In my case this became a nightmare (no Halloween pun intended), testing and than retesting took a lot of time and going back and forth to plug this and that. That is when I started to think about a control center.

My first control center was just a couple of dimmer switches and some push buttons to activate a pop up. This worked well but the only problem is that I had to sit there all night and the TOT’s would have to walk up to me and get to see how this all worked.

My second was when I moved into using the VSA program. This also worked well except that all of the hook ups were crudely done using banana plugs and color-coding. But it was all most like going back to running extension cords all over again. And it was very hard to move into place.

So this is my third try at it. You know it is funny when you will come by something that will give you an idea about this kind of stuff. For example my power cords, I was at a training meeting when I noticed the hookup for the speaker’s podium. This is what I based my cords on; the hardest part is finding the connectors and working out how it will all come together.

By the way the training was at a center that harvest human aortic valves and veins for surgery patients. So I got to see how they harvest, size and freeze human tissue and a great way to improve my Halloween display. Oh the valve was a 23mm.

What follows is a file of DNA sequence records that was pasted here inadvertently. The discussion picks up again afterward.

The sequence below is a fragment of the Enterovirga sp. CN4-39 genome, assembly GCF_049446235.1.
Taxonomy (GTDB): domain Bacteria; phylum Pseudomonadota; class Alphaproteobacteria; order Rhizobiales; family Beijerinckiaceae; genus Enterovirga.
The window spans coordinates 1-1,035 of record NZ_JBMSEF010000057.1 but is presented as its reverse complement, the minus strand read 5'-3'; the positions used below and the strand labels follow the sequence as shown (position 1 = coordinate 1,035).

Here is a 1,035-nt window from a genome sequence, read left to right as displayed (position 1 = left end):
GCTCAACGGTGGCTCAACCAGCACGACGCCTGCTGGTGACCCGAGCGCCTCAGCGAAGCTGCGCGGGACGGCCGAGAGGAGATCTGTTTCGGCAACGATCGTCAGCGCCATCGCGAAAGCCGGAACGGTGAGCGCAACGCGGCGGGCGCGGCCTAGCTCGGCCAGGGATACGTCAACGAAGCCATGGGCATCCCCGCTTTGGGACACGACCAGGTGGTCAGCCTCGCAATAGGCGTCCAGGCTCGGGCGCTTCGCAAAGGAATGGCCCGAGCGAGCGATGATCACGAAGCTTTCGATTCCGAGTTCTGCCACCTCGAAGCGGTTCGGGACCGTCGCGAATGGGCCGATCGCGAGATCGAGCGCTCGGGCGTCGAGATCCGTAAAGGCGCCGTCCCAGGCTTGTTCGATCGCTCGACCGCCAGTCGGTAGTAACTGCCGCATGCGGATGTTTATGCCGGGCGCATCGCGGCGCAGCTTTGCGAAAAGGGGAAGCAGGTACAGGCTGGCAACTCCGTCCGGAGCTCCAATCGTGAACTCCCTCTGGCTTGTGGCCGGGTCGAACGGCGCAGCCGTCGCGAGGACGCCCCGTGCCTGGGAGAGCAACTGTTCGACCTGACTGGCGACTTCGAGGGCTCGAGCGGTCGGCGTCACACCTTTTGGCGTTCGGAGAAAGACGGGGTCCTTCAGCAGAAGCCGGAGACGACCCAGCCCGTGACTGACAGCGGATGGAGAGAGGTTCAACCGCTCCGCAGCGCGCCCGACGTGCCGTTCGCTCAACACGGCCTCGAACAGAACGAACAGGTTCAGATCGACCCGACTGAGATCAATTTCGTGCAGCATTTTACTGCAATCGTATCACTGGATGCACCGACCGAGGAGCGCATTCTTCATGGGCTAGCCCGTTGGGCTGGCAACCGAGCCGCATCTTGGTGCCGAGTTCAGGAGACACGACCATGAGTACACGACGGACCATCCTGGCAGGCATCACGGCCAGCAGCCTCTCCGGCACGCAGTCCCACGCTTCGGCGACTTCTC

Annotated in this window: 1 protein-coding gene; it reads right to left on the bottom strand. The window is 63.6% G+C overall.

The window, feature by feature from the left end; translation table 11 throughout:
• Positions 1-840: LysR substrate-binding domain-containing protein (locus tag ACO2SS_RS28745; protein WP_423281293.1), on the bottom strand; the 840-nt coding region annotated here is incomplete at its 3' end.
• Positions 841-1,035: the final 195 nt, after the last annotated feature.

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Discussion Starter · #20 ·
Lighting

One night after reviewing some post on lighting for Halloween displays, I woke up in the middle of the night with what I think would be a really great idea. If you go back and look at some of the connectors that I am going to use for the power line to props and overhead lighting and apply that same technology to ground lighting this could be really cool.

So what I am thinking about is this. If I were to build a box and mount lighting in the box that hooked into this same type of power line, and then had a connector exiting the box on the other side. I could run up to eight circuits of lighting on one line. This line could go on forever.

You could have from 1-8 bulbs per box; you could have eight colored bulbs. The possibilities would be endless.

So what do you think????????
Have you built anything like this “box” for lighting?
How would you setup the bulb hardware? Can you move it? Can you point it at a target?

Please let me know what you think, and what you have done?


PMT
 

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Discussion Starter · #22 ·
I am going to move forward with the ground lighting idea, I would like some input as to how you all setup your ground lighting? That is to say have you done anything other than just hooking up some floodlights. How do you hide the lighting? Did you build some kind of an enclosure?
 

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Discussion Starter · #25 ·
Update time,

This is a side shot of my new control center.



This shot shows the power hook up for all of the props and lighting. To the left of that is the hook ups for the sound system. Two front speakers, two surround sound speakers and the last is a center channel speaker.



The front doors open and closed, and the back doors open and closed.